Tiago Forte's first book, Building a Second Brain, was a hit for me. It is written well, has practical advice, and is useful to me. I've improved my processes in life according to concepts in the book and it truly improved my life.

After reading it, I followed the author's newsletter as well. Although I don't see all the content he publishes across his platforms, I've found some of it useful.

When The PARA Method was released, I was very excited to read it and bought it in the bookstore the next day. I wish I could say that I loved it.

about The PARA Method

the para method book cover

This accessible guide expands upon the “well-written, cogent, and useful” (David Allen, author of Getting Things Done ) bestselling Building a Second Brain with actionable advice on how to improve your digital life in just a few minutes.

Living a modern life requires juggling a ton of information. But we were never taught how to manage this information effectively so that we can find what we need when we need it. In The PARA Method, Tiago Forte outlines a simple and intuitive four-step system that will help us sort all the information flooding our brains into four major categories—Projects, Areas, Resources, and Archives—allowing us to manage our commitments while achieving our goals and dreams.

- P rojects are specific, short-term efforts that you are actively working on with a certain goal in mind, such as completing a website or renovating your bathroom.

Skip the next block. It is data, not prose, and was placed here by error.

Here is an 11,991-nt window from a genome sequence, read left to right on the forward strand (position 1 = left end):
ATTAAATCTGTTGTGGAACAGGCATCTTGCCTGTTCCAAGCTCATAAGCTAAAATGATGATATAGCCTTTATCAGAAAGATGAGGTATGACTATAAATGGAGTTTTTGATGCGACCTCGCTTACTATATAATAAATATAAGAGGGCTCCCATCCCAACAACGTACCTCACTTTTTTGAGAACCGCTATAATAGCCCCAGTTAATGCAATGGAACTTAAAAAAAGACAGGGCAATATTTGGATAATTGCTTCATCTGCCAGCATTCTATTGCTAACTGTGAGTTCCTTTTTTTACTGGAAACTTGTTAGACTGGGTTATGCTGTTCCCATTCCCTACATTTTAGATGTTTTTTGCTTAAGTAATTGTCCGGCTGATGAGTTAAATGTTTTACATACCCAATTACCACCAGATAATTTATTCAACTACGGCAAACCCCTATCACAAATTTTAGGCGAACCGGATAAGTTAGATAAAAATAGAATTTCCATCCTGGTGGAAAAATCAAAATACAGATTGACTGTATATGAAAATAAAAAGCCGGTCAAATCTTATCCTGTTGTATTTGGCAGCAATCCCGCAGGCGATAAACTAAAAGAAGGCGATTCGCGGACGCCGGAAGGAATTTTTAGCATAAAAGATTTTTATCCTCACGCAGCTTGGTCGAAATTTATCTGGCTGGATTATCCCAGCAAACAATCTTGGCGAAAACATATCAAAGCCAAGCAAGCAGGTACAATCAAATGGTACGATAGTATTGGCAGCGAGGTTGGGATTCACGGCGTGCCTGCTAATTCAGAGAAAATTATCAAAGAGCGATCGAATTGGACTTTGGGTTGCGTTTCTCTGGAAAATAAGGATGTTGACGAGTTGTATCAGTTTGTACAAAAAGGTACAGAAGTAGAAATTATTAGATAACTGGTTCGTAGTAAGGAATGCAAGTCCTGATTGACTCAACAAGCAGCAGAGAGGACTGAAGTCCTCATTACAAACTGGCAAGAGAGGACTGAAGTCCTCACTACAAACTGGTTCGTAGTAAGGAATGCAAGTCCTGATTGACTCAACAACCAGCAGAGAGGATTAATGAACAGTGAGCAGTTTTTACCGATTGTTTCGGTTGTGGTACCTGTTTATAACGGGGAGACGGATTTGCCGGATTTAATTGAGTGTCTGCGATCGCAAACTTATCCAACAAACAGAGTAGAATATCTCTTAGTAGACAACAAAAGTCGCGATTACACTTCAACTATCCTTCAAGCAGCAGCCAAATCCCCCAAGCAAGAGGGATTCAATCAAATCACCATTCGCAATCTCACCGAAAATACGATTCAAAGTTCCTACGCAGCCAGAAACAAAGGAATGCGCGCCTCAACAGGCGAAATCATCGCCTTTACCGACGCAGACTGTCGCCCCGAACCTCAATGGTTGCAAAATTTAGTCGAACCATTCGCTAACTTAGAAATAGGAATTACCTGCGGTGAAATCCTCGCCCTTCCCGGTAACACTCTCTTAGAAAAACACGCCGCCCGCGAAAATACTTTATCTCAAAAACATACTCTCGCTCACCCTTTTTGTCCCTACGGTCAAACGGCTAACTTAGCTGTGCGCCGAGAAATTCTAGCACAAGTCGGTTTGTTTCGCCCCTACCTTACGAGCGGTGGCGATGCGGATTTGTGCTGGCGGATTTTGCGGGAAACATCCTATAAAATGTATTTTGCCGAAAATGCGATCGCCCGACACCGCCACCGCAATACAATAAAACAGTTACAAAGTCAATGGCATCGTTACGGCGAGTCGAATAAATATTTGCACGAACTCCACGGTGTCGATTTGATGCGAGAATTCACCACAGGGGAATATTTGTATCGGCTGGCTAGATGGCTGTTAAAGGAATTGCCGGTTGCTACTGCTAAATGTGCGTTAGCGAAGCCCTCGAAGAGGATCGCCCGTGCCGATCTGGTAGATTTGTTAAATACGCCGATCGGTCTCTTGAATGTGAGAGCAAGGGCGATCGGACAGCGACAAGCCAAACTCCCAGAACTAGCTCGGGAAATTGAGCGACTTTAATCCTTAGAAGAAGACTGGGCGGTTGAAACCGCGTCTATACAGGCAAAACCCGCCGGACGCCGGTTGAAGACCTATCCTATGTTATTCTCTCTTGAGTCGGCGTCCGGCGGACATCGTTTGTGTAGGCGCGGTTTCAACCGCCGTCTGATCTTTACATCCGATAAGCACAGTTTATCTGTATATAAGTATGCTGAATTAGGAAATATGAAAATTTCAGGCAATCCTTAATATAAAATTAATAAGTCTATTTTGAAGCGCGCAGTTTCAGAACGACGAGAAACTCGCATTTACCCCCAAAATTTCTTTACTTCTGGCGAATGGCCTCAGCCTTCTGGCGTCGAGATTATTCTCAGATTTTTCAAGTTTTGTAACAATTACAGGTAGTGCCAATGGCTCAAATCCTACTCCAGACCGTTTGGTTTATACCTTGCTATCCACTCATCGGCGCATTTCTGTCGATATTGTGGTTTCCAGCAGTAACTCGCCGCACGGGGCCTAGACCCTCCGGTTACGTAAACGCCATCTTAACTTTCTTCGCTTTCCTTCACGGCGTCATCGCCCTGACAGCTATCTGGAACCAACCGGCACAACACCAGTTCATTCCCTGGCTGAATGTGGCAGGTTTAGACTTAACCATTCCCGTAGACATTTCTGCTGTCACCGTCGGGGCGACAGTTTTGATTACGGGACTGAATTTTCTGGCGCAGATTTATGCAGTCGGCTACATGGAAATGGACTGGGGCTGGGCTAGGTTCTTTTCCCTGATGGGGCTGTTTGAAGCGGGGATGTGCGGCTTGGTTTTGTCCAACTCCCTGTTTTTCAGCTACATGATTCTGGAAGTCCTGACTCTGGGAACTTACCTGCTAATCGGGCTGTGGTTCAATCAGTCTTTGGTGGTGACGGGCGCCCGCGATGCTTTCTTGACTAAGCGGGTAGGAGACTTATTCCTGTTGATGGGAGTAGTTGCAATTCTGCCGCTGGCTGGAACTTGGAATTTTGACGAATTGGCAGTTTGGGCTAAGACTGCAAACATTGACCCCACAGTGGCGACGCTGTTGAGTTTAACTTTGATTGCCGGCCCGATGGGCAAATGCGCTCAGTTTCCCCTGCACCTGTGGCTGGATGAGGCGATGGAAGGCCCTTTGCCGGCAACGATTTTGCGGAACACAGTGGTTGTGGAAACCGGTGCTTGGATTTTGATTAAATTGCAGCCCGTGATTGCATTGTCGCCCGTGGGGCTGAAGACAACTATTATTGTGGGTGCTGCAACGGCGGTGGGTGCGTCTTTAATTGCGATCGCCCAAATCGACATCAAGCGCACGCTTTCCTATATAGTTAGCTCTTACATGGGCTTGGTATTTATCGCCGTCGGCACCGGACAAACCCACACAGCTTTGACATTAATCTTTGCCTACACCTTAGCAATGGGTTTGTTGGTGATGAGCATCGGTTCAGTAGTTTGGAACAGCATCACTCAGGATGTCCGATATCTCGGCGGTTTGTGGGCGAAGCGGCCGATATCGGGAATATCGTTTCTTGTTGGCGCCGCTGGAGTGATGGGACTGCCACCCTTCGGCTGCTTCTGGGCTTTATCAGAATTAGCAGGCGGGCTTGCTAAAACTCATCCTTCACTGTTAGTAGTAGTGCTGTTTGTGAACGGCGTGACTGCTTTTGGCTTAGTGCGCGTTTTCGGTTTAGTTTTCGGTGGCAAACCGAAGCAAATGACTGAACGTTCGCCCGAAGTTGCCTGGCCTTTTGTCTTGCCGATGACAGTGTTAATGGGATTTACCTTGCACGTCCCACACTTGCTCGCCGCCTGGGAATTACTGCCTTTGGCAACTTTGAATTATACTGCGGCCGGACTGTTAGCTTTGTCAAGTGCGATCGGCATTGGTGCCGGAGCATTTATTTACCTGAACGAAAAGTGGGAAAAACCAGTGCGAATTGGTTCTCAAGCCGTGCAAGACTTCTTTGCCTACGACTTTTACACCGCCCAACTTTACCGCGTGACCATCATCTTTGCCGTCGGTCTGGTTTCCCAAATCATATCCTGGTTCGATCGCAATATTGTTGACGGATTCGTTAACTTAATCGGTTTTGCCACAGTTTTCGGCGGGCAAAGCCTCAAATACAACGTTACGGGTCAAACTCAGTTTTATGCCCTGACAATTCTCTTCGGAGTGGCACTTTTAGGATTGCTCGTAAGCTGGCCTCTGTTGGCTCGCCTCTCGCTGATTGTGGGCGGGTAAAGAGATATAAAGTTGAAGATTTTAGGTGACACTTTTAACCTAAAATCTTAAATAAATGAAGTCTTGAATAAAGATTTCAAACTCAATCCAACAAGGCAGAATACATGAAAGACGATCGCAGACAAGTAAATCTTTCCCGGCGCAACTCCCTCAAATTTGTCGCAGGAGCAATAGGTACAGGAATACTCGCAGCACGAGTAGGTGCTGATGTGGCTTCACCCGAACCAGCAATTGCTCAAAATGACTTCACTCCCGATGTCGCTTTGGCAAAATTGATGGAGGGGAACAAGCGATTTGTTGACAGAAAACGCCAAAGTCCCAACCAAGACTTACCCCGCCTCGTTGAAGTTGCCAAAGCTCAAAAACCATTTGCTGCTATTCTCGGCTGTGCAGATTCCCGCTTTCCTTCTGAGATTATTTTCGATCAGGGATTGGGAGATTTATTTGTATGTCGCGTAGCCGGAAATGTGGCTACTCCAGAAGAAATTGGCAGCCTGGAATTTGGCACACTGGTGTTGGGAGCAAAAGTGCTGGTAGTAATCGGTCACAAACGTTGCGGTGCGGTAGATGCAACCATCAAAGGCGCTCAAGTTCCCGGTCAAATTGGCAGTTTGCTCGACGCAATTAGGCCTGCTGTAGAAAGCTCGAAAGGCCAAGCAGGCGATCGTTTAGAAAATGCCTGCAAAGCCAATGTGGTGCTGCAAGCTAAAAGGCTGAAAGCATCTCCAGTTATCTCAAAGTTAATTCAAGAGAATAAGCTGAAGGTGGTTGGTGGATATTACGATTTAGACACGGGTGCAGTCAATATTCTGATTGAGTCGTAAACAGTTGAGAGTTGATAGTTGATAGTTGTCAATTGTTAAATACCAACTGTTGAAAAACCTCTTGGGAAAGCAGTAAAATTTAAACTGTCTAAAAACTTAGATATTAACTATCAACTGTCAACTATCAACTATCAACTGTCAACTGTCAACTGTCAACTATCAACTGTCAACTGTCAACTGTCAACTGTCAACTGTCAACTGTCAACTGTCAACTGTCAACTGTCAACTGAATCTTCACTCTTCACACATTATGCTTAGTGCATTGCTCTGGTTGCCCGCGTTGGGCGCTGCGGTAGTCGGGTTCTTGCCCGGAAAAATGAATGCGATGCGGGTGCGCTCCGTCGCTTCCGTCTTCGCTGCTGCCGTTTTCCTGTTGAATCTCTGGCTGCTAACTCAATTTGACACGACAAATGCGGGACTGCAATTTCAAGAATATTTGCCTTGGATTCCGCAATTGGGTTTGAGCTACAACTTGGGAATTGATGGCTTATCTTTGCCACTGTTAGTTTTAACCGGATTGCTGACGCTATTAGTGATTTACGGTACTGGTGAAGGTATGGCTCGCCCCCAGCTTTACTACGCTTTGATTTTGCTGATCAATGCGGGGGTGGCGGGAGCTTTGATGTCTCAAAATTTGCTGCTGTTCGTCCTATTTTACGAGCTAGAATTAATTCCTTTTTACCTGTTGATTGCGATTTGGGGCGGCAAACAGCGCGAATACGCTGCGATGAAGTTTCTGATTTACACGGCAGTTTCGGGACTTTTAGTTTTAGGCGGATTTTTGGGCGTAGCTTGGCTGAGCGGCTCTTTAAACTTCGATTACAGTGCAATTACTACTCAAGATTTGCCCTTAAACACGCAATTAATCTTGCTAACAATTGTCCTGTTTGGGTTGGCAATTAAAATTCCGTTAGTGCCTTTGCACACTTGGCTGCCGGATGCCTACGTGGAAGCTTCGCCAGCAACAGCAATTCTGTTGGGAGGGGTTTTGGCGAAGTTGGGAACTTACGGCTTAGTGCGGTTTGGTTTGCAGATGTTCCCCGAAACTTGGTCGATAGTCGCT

- A reas are the larger, ongoing areas of responsibility (health, finances, etc.) that encompass those specific projects.
- R esources include content on a range of topics you’re interested in or that could be useful for your projects and areas.
- A rchives include anything from the previous three categories that is now inactive, but you want to save for future reference.

With his easy-to-understand and engaging voice, Forte outlines his best practices and tips on how to successfully implement PARA, along with deep dives on everything from how to adopt habits to stay organized to how to use this system to enhance your focus. The PARA Method can be implemented in just seconds but has the power to transform the trajectory of your work and life using the power of digital organization.

my review

Firstly, The PARA Method is a small book. Its size is smaller than the regular paperback and has only 195 pages. Many of the pages are illustrations or big-sized quotes which is clearly a gimmick to increase the number of pages. Hence, the book has significantly less information.

Small books aren't always bad. I've read and loved Show Your Work! by Austin Kleon which is smaller than The PARA Method. It also has illustrations and big quotes with fewer total pages. But its content was highly valuable. Going with that thought, I didn't rule out The PARA Method's value before reading it.

You will always need to use multiple platforms to do your work.

The first five chapters are almost a repeat of what was in Building a Second Brain. Even if you've read or watched the author's online content on the PARA method, you will find the beginning a repetition. However, I understand that it is necessary for new readers who haven't come across Forte or this concept before.

The second section of the book deals with the questions we face when using the PARA method daily. What's the difference between Projects and Areas? What's the difference between Areas and Resources? How to know where to put information and when to move it around? This, again, is something for new readers.

I was looking forward to one chapter in the second section about using the PARA method as a team. As someone who works with a lot of information across my notes and documents written by others in my organization, I was looking for something helpful that I could suggest or implement at work.